Category Archives: Digressions: Junk

Totally Rad(ley)

Reading David Andrews’s Theorizing Art Cinema — with its frequent references to his previous scholarly work in Softcore studies — put me in the mood to check out some Radley Metzger films, to re-familiarize myself with his “aspirational” art-core porn.  I’d started his 1970 Lickerish Quartet (available on Fandor) mostly to check out the library scene (I’m planning on swiping the decor, if not the wardrobe, for my new office, sometime during the summer), but started watching an earlier, inferior movie (Carmen Baby, 1967) more attentively.  I’m not sure why.  It’s a fairly standard narrative-number formula, mostly boring but spiked by one or two noteworthy scenes.  You might not look at long-necked bottles of Vino the same way again, thanks to one “erotic” dance sequence; there’s another protracted “love-making” scene in which the horizontally grinding couple is shot through multi-color cocktail glasses and brandy snifters (you can tell Metzger thought his tracking shot was pretty cool — he repeats the whole thing a second time for good measure).

I can’t really argue that it’s very good, but it has the virtue of being available on-call (like the film’s titular good-time girl) — and easily watched for free if you’re an Amazon Prime member.  The price is right!  But don’t be too snooty if you don’t like it; you can read all about highbrow disdain for Metzger’s artsy-fartsy aspirations here, in Andrews’s Soft in the Middle: The Contemporary Softcore Feature in Its Contexts, and feel bad about yourself if you are.  On the other hand, if you like to see pouty Italians roll their eyes as they rub up on one another, thrashing around in tight (shoulders-up) close-up reaction shots during acts of simulated oral sex — this one’s for you!

Carmen, Baby trailer — hope you like wine glasses!

Lickerish Quartet trailerwith excellent acclaim pull-quotes from Denby and Warhol (among others)!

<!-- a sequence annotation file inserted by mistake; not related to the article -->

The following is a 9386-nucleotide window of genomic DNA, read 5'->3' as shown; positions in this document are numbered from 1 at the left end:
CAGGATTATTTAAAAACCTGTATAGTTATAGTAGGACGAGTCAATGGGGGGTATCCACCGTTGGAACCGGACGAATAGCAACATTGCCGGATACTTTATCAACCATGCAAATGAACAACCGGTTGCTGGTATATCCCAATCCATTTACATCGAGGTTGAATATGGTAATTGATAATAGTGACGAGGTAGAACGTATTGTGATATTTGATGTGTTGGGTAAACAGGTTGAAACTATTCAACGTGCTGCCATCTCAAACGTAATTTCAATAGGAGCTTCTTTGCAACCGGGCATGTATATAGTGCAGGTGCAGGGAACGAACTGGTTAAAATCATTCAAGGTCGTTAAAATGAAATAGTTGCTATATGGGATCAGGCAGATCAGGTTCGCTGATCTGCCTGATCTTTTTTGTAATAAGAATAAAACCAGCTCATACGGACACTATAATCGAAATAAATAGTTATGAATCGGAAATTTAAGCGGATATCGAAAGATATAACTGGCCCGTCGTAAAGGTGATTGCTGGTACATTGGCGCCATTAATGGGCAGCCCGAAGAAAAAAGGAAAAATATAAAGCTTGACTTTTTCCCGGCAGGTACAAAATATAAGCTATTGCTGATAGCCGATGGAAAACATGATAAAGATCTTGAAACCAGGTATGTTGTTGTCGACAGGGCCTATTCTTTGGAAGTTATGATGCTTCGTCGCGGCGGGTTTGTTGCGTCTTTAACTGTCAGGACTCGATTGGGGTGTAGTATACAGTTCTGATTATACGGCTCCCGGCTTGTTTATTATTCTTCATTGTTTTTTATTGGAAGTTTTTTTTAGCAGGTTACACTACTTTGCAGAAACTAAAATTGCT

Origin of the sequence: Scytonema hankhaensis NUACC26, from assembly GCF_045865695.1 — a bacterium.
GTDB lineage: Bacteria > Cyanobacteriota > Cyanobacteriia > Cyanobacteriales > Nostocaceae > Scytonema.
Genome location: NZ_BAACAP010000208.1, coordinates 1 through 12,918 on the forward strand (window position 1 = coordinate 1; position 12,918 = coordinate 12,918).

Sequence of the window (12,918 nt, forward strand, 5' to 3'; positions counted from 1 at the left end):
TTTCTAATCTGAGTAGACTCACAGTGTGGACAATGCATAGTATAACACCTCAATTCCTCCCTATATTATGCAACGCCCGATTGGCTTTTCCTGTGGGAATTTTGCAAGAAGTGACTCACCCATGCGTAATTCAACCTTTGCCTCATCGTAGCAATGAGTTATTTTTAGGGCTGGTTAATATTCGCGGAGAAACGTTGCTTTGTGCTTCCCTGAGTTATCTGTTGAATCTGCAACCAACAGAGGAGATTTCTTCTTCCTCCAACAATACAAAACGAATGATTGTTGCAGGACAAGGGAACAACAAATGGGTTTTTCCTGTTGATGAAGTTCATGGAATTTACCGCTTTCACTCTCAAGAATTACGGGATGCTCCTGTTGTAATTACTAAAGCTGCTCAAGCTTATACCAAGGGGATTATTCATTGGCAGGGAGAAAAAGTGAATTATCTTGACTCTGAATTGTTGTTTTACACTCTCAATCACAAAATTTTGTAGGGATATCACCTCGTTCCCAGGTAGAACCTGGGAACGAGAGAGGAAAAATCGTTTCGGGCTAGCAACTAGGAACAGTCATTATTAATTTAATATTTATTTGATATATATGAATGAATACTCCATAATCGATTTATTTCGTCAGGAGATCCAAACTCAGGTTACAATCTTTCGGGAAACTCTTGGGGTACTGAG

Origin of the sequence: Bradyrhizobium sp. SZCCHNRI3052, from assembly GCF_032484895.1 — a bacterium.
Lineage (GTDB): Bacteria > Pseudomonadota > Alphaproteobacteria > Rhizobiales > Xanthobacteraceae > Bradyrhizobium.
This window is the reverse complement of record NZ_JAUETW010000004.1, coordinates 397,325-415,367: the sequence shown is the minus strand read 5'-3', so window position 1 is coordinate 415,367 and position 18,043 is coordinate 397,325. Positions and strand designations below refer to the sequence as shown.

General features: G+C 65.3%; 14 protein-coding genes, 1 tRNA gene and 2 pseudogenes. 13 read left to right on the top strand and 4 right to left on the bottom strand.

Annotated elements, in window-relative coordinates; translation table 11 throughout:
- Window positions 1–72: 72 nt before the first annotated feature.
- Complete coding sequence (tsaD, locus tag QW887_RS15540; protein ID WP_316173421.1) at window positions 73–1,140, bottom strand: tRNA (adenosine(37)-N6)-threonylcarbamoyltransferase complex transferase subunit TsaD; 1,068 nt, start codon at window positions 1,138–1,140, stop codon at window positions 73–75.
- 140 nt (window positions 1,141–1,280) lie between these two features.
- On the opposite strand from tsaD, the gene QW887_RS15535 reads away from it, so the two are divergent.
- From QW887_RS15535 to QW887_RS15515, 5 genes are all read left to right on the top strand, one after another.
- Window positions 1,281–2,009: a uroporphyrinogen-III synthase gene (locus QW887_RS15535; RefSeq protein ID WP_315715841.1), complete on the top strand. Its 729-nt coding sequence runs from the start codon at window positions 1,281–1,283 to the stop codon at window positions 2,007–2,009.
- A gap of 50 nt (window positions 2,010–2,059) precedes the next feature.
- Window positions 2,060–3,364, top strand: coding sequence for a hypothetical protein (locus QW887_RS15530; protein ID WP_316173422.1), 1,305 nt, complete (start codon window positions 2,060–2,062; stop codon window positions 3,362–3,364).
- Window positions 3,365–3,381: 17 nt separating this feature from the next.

• Update!  You can buy Anna Biller’s Viva directly from her website! [Life of a Star]
  • I think I’m going to spend some time reading through Biller’s blog, too.  Pretty interesting, self-reflective stuff [Anna Biller’s Blog]
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Welk This Way

I’m still wrestling  with Victoria Johnson’s Heartland TV*, but I was most intrigued by (maybe the same as “bored with,” paradoxically, which may be as the author intended) her fascinating(/dull) chapter about Lawrence Welk as avatar of Midwestern Squareness.  I’m no Welkian  (although I watched many an episode alongside my Bubbe during the ’70s), but I do think that the following assessment of his resistance to innovation is overstated, if not untrue: “He is also seen, in the 1960s and 1970s, as the only musical series star to counter the medium’s ‘current kick of exalting teenage beat music and the weirdos who play it'” (79; the internal quote is from a 1970 newspaper review by Pete Rahn of Welk’s “Red, White, and Blue Special”).

Well, maybe.

Submitted for your enjoyment: LW’s fantastic bass singer Larry Hooper teams up with Kenny Trimble and the LW Orchestra to tackle a brand-new rock’n’roll song that tore up the charts in 1963.  As you can tell, Hooper and Trimble double-down on the “weirdo” cred — the former as a fast-scattin’ beatnik, the latter as a what-the-fuck twin of Joe Besser’s Stinky.  Welk wasn’t the only music head who recognized how cool Mr. Bass Man was — the alt-folk/psychedelic/weirdo cult band The Holy Modal Rounders covered it after Larry W did (retitling it as “Mr. Spaceman”).

Who’s the square now?  Dig it, daddy-o, and decide for yourself:

Lawrence Welk & Co, “Mr. Bass Man”

More of LW “not chasing the teen demo” with his version of “Hey, Jude”:

… and here’s Larry Hooper the Hipster again in 1962’s  cover of the Orlons’ smash “White Watusi” (uh, sorry, I guess it’s called “Wah Watusi.”  My mistake):

 

 

… like LW says, let’s “Rock Around the Clock” …

 

 

… and a real mind-blower: Larry goes hippie, circa 1969 (in which LW “flips his bippy”):